Speak to Your Doctor:
As a student nurse, you’ll know how important it is to let your doctor know if you’re deciding on implementing any big changes in your life. At your next check-up, mention your choice of a plant-based diet to your doctor and get some advice if needed. Your doctor will be able to run tests to ensure that you’re not suffering from any nutritional deficiencies that could affect your health and your studies, and give you advice on any dietary supplements that you should be taking to make sure that your body is getting a balanced range of the vitamins and minerals that it needs.
Plan Your Meals in Advance:
If you are looking at post masters NP programs from Carson-Newman University and know that your life for the next few years is going to be rather busy, get into the habit of planning your meals in advance and meal prepping as soon as you can. Beans on toast is probably the easiest and quickest vegan meal that you can make yourself as a student, but the last thing that you want is to end up eating it every day after hours of lectures and clinical.
Taking some time at the weekend to put together a menu for yourself for the week, and using some time the night before to plan your lunches can make all the difference between surviving and thriving on a plant-based diet as a student nurse. Plus, it’s a great way to find new vegan recipes and plan out your grocery list in advance, which will help you to save money. As a vegan, your freezer is going to be your best friend – make big meals and freeze half of them in single portions, so that when you are in a rush, all you need to do is take your pre-prepared food out of the freezer and warm it up. If you’re short on freezer space, try storing your meals in Ziploc freezer bags instead of Tupperware.
Find Your Favorite Vegan Snacks:
Snacks are great for keeping you going when you’re too busy to sit down and eat a meal and will help to balance your blood sugar levels throughout the day and avoid pesky afternoon energy drops. When you’re sticking to a vegan diet, you will probably struggle to find a wide range of snacks in the vending machines to suit you, so make a list of all your favorite vegan snacks and stock up on them. There are plenty of healthy snack ideas that are great for a plant-based diet, including:
- Dried fruit
- Fresh fruit with nut butter
- Carrot sticks or celery with hummus
- Chips and guacamole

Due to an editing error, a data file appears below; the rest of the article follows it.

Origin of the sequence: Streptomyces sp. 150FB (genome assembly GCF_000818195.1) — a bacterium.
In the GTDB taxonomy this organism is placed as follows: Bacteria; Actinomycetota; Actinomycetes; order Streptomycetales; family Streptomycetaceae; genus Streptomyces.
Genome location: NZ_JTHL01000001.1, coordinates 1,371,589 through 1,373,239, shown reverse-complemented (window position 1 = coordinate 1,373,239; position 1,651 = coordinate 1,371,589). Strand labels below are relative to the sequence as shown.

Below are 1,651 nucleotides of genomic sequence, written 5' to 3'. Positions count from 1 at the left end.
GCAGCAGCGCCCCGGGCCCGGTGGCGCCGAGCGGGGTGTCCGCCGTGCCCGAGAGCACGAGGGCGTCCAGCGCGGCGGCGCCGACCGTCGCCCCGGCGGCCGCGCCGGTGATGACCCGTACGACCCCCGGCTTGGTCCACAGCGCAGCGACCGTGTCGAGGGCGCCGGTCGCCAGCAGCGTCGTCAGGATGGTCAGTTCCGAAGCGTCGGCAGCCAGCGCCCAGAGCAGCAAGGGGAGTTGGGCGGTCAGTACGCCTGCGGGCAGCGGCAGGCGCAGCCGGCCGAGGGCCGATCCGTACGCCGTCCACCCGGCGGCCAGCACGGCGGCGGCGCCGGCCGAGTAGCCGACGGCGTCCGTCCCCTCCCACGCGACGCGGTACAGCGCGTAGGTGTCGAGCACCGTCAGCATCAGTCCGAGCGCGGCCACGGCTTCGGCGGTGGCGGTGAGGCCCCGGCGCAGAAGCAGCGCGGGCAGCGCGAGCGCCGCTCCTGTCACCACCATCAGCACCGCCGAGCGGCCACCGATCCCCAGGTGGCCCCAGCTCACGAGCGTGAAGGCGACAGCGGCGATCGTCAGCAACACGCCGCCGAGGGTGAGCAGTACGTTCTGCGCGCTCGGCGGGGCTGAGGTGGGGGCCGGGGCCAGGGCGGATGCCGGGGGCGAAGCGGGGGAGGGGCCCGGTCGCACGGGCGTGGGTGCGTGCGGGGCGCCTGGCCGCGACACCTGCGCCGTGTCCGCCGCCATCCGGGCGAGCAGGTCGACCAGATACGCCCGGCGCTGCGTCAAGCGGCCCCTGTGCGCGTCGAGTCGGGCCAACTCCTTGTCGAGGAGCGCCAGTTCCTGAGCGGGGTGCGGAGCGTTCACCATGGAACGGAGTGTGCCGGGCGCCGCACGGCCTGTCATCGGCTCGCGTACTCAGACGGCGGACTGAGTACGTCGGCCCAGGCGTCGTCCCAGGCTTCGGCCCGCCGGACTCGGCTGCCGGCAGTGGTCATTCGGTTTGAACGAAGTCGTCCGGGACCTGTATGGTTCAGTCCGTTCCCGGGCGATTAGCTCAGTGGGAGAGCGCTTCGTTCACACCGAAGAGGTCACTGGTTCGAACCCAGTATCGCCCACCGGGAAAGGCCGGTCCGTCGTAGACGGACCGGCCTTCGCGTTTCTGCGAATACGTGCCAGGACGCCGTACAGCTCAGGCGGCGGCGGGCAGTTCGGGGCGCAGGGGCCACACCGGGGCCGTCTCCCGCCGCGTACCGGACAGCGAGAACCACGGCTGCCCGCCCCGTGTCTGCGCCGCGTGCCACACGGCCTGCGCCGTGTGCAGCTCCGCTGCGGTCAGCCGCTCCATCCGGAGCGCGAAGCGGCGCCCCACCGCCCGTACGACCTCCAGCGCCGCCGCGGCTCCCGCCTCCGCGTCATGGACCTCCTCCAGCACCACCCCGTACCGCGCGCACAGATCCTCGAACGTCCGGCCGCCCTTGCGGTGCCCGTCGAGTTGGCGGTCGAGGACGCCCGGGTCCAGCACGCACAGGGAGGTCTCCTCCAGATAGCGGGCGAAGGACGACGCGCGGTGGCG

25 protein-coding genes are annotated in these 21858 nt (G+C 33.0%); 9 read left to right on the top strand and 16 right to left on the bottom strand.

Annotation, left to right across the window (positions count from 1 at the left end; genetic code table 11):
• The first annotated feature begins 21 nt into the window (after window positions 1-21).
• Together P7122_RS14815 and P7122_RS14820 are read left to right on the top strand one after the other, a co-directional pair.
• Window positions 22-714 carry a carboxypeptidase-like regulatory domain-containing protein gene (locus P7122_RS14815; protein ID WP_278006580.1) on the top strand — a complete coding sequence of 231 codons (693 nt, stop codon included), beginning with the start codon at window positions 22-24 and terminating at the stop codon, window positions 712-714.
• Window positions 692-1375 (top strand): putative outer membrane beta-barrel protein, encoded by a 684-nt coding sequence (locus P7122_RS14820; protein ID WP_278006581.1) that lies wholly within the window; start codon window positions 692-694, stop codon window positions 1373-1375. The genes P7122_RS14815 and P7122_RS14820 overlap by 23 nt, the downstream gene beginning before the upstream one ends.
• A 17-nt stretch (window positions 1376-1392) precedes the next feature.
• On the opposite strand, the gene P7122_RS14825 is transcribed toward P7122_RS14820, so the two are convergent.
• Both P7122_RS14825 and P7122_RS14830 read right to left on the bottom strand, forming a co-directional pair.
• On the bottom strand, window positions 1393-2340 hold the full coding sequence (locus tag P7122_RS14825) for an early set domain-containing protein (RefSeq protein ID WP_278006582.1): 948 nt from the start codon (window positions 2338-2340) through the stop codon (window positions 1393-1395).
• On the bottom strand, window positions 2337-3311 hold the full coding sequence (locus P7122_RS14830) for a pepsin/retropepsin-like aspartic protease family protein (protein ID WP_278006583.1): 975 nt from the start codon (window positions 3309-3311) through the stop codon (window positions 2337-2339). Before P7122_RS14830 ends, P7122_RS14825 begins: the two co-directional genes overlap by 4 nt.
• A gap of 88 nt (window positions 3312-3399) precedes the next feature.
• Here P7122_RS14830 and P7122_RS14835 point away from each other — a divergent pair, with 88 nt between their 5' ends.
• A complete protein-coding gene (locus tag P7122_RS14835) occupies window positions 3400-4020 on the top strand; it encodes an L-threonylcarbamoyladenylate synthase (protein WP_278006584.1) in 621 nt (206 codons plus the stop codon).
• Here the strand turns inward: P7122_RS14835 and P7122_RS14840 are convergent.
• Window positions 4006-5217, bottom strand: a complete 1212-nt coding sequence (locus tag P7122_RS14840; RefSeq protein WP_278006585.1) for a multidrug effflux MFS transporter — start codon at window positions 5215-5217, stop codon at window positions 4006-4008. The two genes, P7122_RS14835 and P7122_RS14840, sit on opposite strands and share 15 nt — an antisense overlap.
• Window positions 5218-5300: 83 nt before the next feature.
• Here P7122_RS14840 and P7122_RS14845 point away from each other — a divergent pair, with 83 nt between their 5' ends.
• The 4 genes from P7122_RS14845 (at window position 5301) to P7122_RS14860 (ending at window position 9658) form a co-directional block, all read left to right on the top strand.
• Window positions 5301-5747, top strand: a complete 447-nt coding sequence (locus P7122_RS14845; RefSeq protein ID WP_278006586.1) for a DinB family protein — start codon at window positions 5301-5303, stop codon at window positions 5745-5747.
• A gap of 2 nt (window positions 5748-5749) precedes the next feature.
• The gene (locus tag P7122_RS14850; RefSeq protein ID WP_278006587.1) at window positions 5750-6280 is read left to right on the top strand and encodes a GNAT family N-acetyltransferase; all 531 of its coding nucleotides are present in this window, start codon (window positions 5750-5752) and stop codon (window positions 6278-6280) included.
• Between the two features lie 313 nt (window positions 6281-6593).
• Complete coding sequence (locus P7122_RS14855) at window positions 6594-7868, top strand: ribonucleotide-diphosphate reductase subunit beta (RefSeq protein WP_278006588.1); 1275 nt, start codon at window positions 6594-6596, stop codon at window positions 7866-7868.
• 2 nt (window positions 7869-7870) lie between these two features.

- Rice cakes and avocado
- Roasted chickpeas
- Fruit and nut bars
- Vegan protein bars
- Dried coconut
- Veggie chips
- Seaweed crisps
- Energy balls
- Frozen grapes
Some snacks you can buy in advance, like vegan protein bars or fruit and nut mixes, but if you want to save money, there are plenty of great recipes to use. Make your snacks in advance and divide them up into portions that you can grab and take with you when you’re on the go.
Being new to a plant-based diet can be quite overwhelming when you’re new to everything and not sure whether or not something is vegan-friendly or not. But, the social aspect of being vegan is a great way to learn more, make new like-minded friends, and get answers to your questions. Check out social media, where you can find plenty of communities like Facebook groups where you can get to know other people following plant-based diets and swap tips and ideas with them. If there’s a club or society at your university that focuses on a vegan lifestyle, join it!
With more and more people switching to plant-based diets, it’s easy to find people who’ve been doing it longer than you and have some advice to share. Groups like ‘Accidentally Vegan’ on Facebook are great places to find products that you didn’t even realize were plant-free, and you can find other groups focused on cheap plant-based meal prep, plant-based snacks, or non-dietary vegan lifestyle tips like which products to avoid for skincare and more.
Whether you’re going plant-based for animals, the environment, your health, and wellbeing or a combination of all the possible reasons, sticking to a vegan diet has never been easier than it is today, with plenty of products to choose from and resources to take advantage of. As a busy student nurse, a plant-based diet might take a little more planning, but it’s definitely worth it.